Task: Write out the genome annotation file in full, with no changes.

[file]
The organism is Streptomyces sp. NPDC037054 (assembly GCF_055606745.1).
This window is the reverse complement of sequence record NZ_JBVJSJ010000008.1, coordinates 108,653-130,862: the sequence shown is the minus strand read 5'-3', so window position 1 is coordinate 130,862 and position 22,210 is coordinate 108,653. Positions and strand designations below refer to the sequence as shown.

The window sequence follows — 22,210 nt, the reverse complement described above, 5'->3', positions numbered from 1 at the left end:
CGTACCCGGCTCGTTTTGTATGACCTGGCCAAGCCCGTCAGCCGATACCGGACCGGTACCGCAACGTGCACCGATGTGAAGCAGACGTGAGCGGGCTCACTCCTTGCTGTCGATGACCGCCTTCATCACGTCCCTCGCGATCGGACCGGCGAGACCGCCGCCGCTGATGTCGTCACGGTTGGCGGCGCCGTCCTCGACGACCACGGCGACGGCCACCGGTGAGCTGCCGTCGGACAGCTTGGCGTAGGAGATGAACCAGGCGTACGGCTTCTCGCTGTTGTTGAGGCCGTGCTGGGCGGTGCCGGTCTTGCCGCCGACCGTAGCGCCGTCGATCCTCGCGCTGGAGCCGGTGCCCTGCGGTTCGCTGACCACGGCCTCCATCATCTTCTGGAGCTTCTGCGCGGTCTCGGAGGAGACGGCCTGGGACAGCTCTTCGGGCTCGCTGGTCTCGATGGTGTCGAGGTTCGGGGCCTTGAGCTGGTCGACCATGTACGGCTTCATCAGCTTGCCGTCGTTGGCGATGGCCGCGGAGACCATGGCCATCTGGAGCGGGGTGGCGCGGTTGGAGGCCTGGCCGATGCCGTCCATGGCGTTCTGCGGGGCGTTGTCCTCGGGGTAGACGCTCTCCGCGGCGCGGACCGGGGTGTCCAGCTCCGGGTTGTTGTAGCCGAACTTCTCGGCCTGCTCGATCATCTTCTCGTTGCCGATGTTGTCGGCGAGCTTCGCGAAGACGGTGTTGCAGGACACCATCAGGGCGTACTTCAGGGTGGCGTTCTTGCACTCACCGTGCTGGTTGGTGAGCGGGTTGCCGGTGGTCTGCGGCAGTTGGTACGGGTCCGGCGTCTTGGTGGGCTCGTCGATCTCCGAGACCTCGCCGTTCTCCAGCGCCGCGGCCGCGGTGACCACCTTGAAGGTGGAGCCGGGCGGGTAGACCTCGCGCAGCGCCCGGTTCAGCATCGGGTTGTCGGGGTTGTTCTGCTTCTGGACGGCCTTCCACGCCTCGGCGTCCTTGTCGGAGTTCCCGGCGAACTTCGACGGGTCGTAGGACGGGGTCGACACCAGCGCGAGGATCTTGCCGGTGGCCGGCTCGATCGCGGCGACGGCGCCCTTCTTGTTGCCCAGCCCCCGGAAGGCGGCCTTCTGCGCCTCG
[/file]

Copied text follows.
The organism is Streptomyces sp. NPDC037054 (assembly GCF_055606745.1).
This window is the reverse complement of sequence record NZ_JBVJSJ010000008.1, coordinates 108,653-130,862: the sequence shown is the minus strand read 5'-3', so window position 1 is coordinate 130,862 and position 22,210 is coordinate 108,653. Positions and strand designations below refer to the sequence as shown.

The window sequence follows — 22,210 nt, the reverse complement described above, 5'->3', positions numbered from 1 at the left end:
CGTACCCGGCTCGTTTTGTATGACCTGGCCAAGCCCGTCAGCCGATACCGGACCGGTACCGCAACGTGCACCGATGTGAAGCAGACGTGAGCGGGCTCACTCCTTGCTGTCGATGACCGCCTTCATCACGTCCCTCGCGATCGGACCGGCGAGACCGCCGCCGCTGATGTCGTCACGGTTGGCGGCGCCGTCCTCGACGACCACGGCGACGGCCACCGGTGAGCTGCCGTCGGACAGCTTGGCGTAGGAGATGAACCAGGCGTACGGCTTCTCGCTGTTGTTGAGGCCGTGCTGGGCGGTGCCGGTCTTGCCGCCGACCGTAGCGCCGTCGATCCTCGCGCTGGAGCCGGTGCCCTGCGGTTCGCTGACCACGGCCTCCATCATCTTCTGGAGCTTCTGCGCGGTCTCGGAGGAGACGGCCTGGGACAGCTCTTCGGGCTCGCTGGTCTCGATGGTGTCGAGGTTCGGGGCCTTGAGCTGGTCGACCATGTACGGCTTCATCAGCTTGCCGTCGTTGGCGATGGCCGCGGAGACCATGGCCATCTGGAGCGGGGTGGCGCGGTTGGAGGCCTGGCCGATGCCGTCCATGGCGTTCTGCGGGGCGTTGTCCTCGGGGTAGACGCTCTCCGCGGCGCGGACCGGGGTGTCCAGCTCCGGGTTGTTGTAGCCGAACTTCTCGGCCTGCTCGATCATCTTCTCGTTGCCGATGTTGTCGGCGAGCTTCGCGAAGACGGTGTTGCAGGACACCATCAGGGCGTACTTCAGGGTGGCGTTCTTGCACTCACCGTGCTGGTTGGTGAGCGGGTTGCCGGTGGTCTGCGGCAGTTGGTACGGGTCCGGCGTCTTGGTGGGCTCGTCGATCTCCGAGACCTCGCCGTTCTCCAGCGCCGCGGCCGCGGTGACCACCTTGAAGGTGGAGCCGGGCGGGTAGACCTCGCGCAGCGCCCGGTTCAGCATCGGGTTGTCGGGGTTGTTCTGCTTCTGGACGGCCTTCCACGCCTCGGCGTCCTTGTCGGAGTTCCCGGCGAACTTCGACGGGTCGTAGGACGGGGTCGACACCAGCGCGAGGATCTTGCCGGTGGCCGGCTCGATCGCGGCGACGGCGCCCTTCTTGTTGCCCAGCCCCCGGAAGGCGGCCTTCTGCGCCTCG